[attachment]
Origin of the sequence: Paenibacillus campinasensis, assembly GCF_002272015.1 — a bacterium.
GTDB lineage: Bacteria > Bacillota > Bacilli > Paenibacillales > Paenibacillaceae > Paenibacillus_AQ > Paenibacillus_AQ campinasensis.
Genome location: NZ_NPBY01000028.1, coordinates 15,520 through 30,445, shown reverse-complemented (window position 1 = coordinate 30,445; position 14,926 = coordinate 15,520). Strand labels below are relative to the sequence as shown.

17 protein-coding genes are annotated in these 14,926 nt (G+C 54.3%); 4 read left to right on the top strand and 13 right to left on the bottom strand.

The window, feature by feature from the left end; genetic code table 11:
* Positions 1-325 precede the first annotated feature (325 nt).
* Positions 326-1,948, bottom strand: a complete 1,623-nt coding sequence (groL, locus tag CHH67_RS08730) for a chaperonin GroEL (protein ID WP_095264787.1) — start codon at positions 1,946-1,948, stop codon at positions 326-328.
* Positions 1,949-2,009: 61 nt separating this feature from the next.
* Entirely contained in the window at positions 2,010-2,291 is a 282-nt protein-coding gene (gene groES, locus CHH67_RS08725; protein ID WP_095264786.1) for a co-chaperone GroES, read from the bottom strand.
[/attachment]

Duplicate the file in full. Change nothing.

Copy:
Origin of the sequence: Paenibacillus campinasensis, assembly GCF_002272015.1 — a bacterium.
GTDB lineage: Bacteria > Bacillota > Bacilli > Paenibacillales > Paenibacillaceae > Paenibacillus_AQ > Paenibacillus_AQ campinasensis.
Genome location: NZ_NPBY01000028.1, coordinates 15,520 through 30,445, shown reverse-complemented (window position 1 = coordinate 30,445; position 14,926 = coordinate 15,520). Strand labels below are relative to the sequence as shown.

17 protein-coding genes are annotated in these 14,926 nt (G+C 54.3%); 4 read left to right on the top strand and 13 right to left on the bottom strand.

The window, feature by feature from the left end; genetic code table 11:
* Positions 1-325 precede the first annotated feature (325 nt).
* Positions 326-1,948, bottom strand: a complete 1,623-nt coding sequence (groL, locus tag CHH67_RS08730) for a chaperonin GroEL (protein ID WP_095264787.1) — start codon at positions 1,946-1,948, stop codon at positions 326-328.
* Positions 1,949-2,009: 61 nt separating this feature from the next.
* Entirely contained in the window at positions 2,010-2,291 is a 282-nt protein-coding gene (gene groES, locus CHH67_RS08725; protein ID WP_095264786.1) for a co-chaperone GroES, read from the bottom strand.